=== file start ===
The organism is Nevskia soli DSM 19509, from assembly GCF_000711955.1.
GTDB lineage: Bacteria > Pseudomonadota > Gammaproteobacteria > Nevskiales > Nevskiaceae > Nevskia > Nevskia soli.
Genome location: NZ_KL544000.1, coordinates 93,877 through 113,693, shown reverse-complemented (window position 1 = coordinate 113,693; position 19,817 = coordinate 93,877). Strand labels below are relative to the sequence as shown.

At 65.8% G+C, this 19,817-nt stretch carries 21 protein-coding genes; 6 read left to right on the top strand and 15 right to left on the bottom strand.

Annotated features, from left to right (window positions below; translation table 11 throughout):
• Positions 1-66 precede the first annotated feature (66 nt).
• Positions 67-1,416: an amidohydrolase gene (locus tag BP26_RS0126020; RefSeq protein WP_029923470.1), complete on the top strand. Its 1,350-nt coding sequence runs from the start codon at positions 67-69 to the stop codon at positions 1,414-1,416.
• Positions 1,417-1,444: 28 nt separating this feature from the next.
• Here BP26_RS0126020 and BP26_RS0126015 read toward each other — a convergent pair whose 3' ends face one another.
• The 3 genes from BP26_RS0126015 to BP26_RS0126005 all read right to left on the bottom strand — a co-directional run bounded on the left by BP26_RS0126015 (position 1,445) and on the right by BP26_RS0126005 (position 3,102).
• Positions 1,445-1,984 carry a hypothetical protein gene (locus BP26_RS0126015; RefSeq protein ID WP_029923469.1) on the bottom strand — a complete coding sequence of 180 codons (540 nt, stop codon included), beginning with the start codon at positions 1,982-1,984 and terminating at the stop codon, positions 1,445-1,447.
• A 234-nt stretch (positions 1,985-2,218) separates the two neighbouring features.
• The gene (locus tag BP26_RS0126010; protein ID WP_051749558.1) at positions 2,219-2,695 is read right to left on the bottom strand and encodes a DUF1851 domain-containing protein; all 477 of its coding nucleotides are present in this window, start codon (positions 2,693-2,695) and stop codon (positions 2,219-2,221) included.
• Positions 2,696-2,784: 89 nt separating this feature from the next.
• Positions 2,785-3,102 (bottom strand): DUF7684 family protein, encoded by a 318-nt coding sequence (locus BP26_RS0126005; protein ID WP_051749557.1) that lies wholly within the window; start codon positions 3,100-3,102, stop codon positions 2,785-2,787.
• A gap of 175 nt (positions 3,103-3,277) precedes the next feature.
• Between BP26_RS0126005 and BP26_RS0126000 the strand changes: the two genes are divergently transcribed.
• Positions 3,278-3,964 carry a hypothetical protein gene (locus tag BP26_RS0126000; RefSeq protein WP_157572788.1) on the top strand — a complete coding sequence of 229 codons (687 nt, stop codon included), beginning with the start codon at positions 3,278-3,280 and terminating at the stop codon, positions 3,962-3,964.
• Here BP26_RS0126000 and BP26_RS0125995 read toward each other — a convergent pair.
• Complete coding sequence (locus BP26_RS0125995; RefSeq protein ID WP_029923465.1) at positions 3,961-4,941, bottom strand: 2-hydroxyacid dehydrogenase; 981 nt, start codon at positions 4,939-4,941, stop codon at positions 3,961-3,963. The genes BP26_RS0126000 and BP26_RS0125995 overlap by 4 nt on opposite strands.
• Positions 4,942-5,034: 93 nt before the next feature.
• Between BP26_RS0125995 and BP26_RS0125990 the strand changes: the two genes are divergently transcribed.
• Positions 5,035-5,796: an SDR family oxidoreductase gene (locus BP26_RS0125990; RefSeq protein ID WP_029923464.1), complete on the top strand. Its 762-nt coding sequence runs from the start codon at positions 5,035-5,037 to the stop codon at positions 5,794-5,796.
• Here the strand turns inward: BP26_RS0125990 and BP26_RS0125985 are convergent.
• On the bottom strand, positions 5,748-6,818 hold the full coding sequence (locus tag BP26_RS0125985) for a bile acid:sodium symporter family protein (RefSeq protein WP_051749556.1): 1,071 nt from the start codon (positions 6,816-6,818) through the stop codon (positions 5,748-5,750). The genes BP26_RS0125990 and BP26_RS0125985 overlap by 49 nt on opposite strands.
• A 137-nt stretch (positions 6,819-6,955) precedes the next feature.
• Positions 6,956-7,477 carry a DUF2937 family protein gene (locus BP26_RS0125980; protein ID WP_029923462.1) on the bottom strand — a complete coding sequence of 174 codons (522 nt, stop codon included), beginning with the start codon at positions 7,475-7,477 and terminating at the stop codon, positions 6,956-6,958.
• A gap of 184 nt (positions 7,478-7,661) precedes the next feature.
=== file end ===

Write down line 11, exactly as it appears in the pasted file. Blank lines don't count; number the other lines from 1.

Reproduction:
• Positions 1,445-1,984 carry a hypothetical protein gene (locus BP26_RS0126015; RefSeq protein ID WP_029923469.1) on the bottom strand — a complete coding sequence of 180 codons (540 nt, stop codon included), beginning with the start codon at positions 1,982-1,984 and terminating at the stop codon, positions 1,445-1,447.